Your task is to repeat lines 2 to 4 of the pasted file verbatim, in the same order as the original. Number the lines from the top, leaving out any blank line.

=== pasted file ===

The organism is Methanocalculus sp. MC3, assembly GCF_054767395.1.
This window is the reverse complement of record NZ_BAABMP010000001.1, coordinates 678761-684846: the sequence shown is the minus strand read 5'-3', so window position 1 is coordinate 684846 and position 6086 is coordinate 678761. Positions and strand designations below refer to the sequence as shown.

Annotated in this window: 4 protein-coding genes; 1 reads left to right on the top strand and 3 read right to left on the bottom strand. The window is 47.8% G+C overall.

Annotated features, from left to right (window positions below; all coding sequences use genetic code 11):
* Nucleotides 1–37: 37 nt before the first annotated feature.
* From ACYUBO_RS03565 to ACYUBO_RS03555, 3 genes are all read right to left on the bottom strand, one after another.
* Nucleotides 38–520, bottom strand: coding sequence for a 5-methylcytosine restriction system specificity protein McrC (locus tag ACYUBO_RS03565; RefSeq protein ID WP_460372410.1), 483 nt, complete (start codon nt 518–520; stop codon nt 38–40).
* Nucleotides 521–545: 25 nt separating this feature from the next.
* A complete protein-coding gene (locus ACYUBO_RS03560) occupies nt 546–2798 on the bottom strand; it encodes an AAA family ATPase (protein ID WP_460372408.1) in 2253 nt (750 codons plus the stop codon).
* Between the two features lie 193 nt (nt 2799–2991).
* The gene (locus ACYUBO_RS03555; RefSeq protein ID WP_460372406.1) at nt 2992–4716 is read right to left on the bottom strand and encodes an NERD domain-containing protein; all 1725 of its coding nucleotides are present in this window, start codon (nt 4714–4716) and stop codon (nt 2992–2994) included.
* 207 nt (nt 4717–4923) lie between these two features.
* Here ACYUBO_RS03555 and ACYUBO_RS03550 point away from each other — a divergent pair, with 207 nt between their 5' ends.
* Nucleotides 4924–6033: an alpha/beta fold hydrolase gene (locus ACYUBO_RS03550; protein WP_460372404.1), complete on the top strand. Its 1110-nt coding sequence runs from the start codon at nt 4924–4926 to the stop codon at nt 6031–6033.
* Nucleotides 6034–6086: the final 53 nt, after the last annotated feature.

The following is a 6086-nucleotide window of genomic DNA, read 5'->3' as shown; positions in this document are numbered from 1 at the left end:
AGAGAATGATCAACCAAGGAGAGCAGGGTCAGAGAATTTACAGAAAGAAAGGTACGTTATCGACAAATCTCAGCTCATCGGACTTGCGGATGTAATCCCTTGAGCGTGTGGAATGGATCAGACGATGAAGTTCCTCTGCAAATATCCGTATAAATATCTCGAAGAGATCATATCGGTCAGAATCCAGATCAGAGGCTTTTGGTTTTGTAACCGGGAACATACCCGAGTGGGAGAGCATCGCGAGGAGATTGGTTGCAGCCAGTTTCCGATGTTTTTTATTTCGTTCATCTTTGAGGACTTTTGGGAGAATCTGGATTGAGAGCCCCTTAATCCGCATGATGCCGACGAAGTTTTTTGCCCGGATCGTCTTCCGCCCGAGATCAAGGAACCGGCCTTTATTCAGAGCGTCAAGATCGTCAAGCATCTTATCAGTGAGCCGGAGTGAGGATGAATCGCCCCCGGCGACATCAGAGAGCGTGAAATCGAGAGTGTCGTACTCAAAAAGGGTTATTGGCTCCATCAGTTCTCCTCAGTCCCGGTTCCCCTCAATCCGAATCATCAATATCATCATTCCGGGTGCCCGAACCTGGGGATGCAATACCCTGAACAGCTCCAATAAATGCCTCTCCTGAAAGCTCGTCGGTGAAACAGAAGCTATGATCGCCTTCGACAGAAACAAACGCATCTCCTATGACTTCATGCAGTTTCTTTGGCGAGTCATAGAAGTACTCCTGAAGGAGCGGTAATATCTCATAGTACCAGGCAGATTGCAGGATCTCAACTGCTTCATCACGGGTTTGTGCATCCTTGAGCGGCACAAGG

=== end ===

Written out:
This window is the reverse complement of record NZ_BAABMP010000001.1, coordinates 678761-684846: the sequence shown is the minus strand read 5'-3', so window position 1 is coordinate 684846 and position 6086 is coordinate 678761. Positions and strand designations below refer to the sequence as shown.

Annotated in this window: 4 protein-coding genes; 1 reads left to right on the top strand and 3 read right to left on the bottom strand. The window is 47.8% G+C overall.

Annotated features, from left to right (window positions below; all coding sequences use genetic code 11):